Universities secretive SWAT teams are being trained by Israeli SWAT teams


Article first appeared in the economicpolicyjournal:

California – I did have an interesting conversation with a salesman who sold night vision goggles to police SWAT teams. He said most of the training was aimed at battling terrorism. But then he added,“You know, the greater San Francisco area has more SWAT teams than any other part of the country.”  

SWAT, an acronym for “Special Weapons And Tactics,” describes a team of law enforcement officers who are specifically trained to respond to potential life threatening situations. SWAT teams use military-grade weapons, ammunition and equipment to respond to hostage, terrorist, riot and heavily armed criminal situations.

The salesman considered San Jose to the south and Berkeley to the east as part of the greater San Francisco area. He told me that the University of California, Berkeley has its own SWAT team and the  he said, “Even Pittsburgh, California has a SWAT team, what the hell is Pittsburgh, California and why do they need a SWAT team?”

In October, UC Berkeley played host to an “ Urban Shield” SWAT training exercise involving local and campus agencies, the California National Guard, and special police forces from Israel, Jordan, and Bahrain.  And since 2010, West Texas A&M has played host to paramilitary training programs for police from Mexico.

University police donned black military-style fatigues and, armed with automatic weapons, practiced how to rescue hostages from armed assailants and how to capture barricaded gunmen.

The unit will also be prepared for any potential trouble that might arise from the visit of a controversial political figure. Like when Gerry Adams, the leader of the political wing of the Irish Republican Army, spoke to students.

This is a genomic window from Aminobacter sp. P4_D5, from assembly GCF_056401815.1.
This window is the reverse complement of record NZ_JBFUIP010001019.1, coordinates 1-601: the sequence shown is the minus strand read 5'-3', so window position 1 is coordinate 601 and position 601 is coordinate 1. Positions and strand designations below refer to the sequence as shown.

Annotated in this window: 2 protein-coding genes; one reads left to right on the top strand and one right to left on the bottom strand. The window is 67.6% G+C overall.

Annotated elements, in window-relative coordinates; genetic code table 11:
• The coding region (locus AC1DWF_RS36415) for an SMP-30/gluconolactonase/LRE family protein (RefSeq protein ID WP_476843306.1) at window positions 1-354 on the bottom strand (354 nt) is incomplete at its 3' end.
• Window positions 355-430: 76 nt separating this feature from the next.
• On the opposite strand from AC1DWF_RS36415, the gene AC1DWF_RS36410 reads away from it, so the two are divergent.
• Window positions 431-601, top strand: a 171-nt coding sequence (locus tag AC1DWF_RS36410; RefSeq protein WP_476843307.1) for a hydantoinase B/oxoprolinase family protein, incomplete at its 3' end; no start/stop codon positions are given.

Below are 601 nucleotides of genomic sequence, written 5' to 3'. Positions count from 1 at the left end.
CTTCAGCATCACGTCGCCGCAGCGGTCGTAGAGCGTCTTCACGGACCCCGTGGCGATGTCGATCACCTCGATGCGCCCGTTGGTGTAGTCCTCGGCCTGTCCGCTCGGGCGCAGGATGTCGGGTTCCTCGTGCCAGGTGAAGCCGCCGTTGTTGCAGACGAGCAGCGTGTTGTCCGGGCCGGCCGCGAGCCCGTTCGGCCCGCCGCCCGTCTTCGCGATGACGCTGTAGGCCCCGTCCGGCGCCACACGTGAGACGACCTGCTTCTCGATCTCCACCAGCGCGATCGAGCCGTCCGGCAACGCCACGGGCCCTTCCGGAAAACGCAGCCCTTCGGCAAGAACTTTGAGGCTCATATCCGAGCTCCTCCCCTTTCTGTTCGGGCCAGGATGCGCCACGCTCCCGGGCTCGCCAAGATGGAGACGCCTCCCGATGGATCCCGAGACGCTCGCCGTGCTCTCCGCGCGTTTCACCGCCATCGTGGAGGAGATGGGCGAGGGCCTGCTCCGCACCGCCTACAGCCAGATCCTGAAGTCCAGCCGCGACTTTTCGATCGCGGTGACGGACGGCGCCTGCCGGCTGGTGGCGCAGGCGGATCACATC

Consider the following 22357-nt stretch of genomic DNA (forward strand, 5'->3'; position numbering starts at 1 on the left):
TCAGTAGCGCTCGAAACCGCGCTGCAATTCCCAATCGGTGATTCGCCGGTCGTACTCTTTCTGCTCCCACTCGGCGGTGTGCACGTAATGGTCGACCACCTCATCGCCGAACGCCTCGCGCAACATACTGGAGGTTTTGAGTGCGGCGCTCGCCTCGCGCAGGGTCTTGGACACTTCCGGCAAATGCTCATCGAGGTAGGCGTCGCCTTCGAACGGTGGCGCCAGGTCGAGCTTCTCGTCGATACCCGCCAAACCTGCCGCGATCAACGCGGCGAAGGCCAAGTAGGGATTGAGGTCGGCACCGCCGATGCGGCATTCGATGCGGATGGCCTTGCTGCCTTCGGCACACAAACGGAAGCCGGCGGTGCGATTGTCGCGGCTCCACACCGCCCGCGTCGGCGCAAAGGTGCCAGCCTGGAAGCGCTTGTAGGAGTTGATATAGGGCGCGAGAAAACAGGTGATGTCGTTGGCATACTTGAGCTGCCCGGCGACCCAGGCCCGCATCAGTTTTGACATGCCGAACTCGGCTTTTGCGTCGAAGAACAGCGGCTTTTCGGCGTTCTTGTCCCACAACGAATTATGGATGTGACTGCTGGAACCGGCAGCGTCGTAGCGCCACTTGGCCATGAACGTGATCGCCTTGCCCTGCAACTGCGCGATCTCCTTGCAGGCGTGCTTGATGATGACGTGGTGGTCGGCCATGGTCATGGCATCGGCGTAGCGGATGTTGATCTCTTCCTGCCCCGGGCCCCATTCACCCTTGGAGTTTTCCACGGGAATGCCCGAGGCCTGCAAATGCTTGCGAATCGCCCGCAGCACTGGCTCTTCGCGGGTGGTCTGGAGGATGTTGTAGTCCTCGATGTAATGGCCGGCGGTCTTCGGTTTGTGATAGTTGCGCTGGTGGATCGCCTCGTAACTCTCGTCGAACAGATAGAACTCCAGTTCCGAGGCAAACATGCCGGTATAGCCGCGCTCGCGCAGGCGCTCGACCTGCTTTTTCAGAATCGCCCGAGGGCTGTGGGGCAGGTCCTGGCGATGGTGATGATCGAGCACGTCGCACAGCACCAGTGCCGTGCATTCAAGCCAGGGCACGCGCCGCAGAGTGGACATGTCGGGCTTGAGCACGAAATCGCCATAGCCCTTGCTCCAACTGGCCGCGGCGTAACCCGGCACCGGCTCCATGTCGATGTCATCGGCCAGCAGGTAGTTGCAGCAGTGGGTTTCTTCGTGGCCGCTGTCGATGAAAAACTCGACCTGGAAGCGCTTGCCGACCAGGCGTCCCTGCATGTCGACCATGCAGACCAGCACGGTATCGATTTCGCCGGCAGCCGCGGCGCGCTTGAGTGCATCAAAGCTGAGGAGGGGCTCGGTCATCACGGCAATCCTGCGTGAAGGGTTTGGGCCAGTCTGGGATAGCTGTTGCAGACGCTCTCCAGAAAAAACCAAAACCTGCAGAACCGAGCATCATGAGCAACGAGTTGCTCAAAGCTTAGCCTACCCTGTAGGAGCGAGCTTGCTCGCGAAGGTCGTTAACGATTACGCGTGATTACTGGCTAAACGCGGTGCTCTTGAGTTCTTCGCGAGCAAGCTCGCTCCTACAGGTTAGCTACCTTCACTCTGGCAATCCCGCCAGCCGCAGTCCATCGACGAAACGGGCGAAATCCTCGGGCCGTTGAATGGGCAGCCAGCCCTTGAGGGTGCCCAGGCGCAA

Although college campuses have a lower crime rate than the nation over all, law-enforcement officials say that in these times campus police must be prepared for the most violent situations.

“Universities and campuses are not enclaves that are immune to these kind of things,” said Chief Victoria L. Harrison of the university Police Department, which has more than 80 members.

The department has trained about 10 officers for the special weapons and tactics group, or the “special response unit,” as it is called here. Chief Harrison said the unit would be summoned for “any kind of situation that requires an exceptional response,” and for serving arrest warrants in cases in which weapons might be involved.

I asked him what other cities had strong SWAT teams presence. He told me the names you would expect, Chicago, New York Los Angeles.  Just to jilt the conversation a bit, I asked him about Miami. He said, “Nothing registers on the radar, the same with Atlanta, not much going on.”

The SWAT team conference he was attending was a regional event. There were 36 SWAT teams attending, 30 from the San Francisco region  and a few outliers,including a SWAT team from Israel.

UNC-Charlotte has its own SWAT team.

Why does the University of North Carolina-Charlotte need a SWAT team? “Virginia Tech and Columbine,” explains Lieutenant Josh Huffman of Campus Police.

The University of North Carolina at Charlotte got  its very own SWAT team, equipped with MP-15 rifles, M&P 40 sidearms, and Remington shotguns.  “We have integrated SWAT officers into the squads that serve our campus day and night,” boasted UNC Charlotte Chief of Police Jeff Baker.  The following month, in Chapel Hill, North Carolina, a SWAT team staged an armed raid on an occupied building, pointing assault rifles at the heads of activists, among them UNC students.  

Radley Balko, a journalist who covers the militarization of police, says: 

Any given middle school, high school, or college in America can expect to have exactly one homicide on its campus every 12,000 years. So how long before the UNC-Charlotte SWAT team feels the need to justify its existence by expanding its mission? I predict they’re serving drug warrants and raiding frat houses within a year.

Ohio University has a certified SWAT team for the first time in its history, an important capability for a rural campus.